aka Night Shadows
Director – John “Bud” Cardos, Screenplay – Michael Jones, John C. Kruize & Peter Z. Orton, Story – Michael Jones & John C. Kruize, Producer – Igo Kantor, Photography – Al Taylor, Music – Richard Band, Special Effects – Paul Stewart, Prosthetics – Dave Miller, Art Direction – Tony Kupersmith. Production Company – Laurelwood Productions, Inc.
Wings Hauser (Josh Cameron), Bo Hopkins (Sheriff Will Stewart), Jody Medford (Holly Pierce), Lee Montgomery (Mike Cameron), Jennifer Warren (Dr Myra Tate), Marc Clement (Albert), Mary Nell Santacroce (Mrs Mapes), Cary Guffey (Billy), Stuart Culpepper (Mel)
Josh Cameron and his younger brother Mike decide to get away from it all with a drive through the countryside. However, their car is run off the road by rednecks and they are forced to hike into the nearby town of Goodland. Mike discovers a dead body in an alleyway but this is gone when they return with the sheriff. They spend the night at a boarding house only for something to snatch Mike from underneath his bed. The next day, Josh goes searching for Mike. He and others realise that something strange is happening around the town. They discover that toxic waste dumped nearby by the New Era Corporation is infecting the bloodstream of locals and turning them into zombies driven by a need to devour blood.
John ‘Bud’ Cardos is one of the forgotten genre directors of the 1970s and 80s. A former Al Adamson associate, Cardos began directing with the Blaxploitation Western The Red, The White and the Black (1970). Cardos found his stride a couple of films later with the modest hit of Kingdom of the Spiders (1977) and went onto a handful of other genre films including The Dark (1979), The Day Time Ended (1980) and Outlaw of Gor (1989), as well several non-genre items, but appears to have faded away altogether by the 1990s. Certainly on the basis of works like Kingdom of the Spiders and Mutant, Cardos should have become more well known than he is.
Mutant/Night Shadows is a film with a small reputation, although it has not been widely seen. Part of the problem was Edward L. Montoro, an exploitation producer who ran Film Ventures International. Montoro had made a number of films including Grizzly (1976), Day of the Animals (1977), Don’t Go in the House (1979) and the US versions of several Italian films such as Beyond the Door (1974), Anthropophagus (1980) and Shark (1982). At the time Mutant came out, Montoro was caught up in a host of lawsuits and a divorce settlement, which would have entitled his wife to half the ownership of Film Ventures, whereupon he vanished with several million dollars of profit. Intriguingly, he has never been heard from since, believed to have fled to South America.
Mutant is an interesting and worthwhile genre item, even if it is not fully successful at what it does. John ‘Bud’ Cardos creates an effective atmosphere of Southern smalltown bigotry bristling at the intrusion of outsiders – the film’s redneck tensions and prejudice that stand only a few steps up the civilised ladder from Deliverance (1972). Cardos generates some out of the blue scares – particularly good is one scene where Lee Montgomery settles into his room at the boarding house for the night, hears scraping noises and looks under the bed to see what is there, only to be grabbed and dragged under by something unseen.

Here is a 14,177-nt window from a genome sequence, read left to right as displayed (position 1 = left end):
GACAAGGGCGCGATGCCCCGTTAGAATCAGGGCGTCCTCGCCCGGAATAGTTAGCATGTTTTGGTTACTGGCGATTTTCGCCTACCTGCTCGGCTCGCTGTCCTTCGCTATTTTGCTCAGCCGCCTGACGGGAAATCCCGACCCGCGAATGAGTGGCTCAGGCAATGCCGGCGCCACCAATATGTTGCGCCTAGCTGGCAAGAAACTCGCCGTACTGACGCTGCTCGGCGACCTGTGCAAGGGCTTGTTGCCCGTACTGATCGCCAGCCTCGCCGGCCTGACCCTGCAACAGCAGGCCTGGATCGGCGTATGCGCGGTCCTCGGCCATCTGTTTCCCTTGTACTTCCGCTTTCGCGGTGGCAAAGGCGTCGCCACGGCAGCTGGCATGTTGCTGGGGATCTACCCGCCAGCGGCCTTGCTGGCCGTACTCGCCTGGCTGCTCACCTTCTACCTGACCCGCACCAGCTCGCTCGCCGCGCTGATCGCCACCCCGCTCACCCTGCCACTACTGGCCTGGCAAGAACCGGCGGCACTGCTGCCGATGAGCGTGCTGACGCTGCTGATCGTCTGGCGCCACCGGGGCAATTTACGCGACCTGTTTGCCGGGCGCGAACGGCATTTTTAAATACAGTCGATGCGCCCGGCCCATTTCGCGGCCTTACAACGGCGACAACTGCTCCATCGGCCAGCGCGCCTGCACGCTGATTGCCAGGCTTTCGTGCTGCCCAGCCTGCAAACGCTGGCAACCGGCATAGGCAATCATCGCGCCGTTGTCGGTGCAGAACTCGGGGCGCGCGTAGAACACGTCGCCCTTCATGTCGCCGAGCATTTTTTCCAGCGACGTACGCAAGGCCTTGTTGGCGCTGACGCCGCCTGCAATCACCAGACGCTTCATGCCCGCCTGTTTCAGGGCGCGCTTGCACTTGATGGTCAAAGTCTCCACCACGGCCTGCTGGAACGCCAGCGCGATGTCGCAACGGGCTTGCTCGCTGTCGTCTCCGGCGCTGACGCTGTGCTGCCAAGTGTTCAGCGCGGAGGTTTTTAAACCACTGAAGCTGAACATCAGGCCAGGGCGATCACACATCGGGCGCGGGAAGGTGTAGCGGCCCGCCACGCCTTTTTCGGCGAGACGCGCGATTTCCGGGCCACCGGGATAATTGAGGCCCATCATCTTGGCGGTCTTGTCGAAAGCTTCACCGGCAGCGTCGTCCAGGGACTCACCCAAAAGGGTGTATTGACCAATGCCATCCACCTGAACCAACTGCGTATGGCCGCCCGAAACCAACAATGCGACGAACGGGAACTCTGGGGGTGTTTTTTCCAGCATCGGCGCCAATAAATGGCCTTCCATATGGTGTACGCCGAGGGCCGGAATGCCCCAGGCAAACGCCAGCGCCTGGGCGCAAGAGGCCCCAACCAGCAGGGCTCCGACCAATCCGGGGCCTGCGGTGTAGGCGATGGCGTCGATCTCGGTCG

The film works particularly well in its build-up with the mix that Cardos creates of redneck tensions, the mystery about what is happening and constant strangeness of things in the town. In fact, it is not until the 57-minute mark that we actually see any zombies at all. Clearly, the film has been inspired by and intended to play into the 1980s fad for zombie movies that came out after the success of Dawn of the Dead (1978). When it eventually arrives at such, Mutant throws nothing of any particular originality or distinction into the pot. The gore effects expected of the genre have been tamed way down. The zombies are run of the mill – certainly their emergence is nowhere as interesting as the build-up that Cardos generates. (Part of the problem with this is that the film has a script that started out as a plague outbreak drama that was retooled to turn into a toxic waste zombie film). The film arrives at an okay apocalyptic eruption around the town with Wings Hauser locked into a cellar with Mary Nell Santacroce’s zombie daughter, Jody Medford surrounded in a car, she venturing into the school to rescue Cary Guffey, and her and Wings Hauser running through the streets.
The film is also well served by an interesting cast. Having known Wings Hauser for the numerous bad guy and psycho roles he played throughout the 1980s and 90s, it is unusual seeing him here, much younger and playing the heroic lead. Bo Hopkins does well, giving a wry flinty performance as the sheriff – the sort of role that Wings Hauser would specialise in himself a few years later. As the kid brother who disappears early in the show, is Lee [Harcourt] Montgomery who had a minor genre career as a child actor in films like Ben (1972), Burnt Offerings (1976) and Dead of Night (1977), and by this time is all grown up and making for an incredibly handsome lead. Unfortunately for Montgomery, he disappeared from acting not longer after Mutant was released and these days apparently works as a musician. Another child actor of interest is Cary Guffey who played the abducted kid in Steven Spielberg’s Close Encounters of the Third Kind (1977), did less than half-a-dozen roles and likewise has never been heard from again.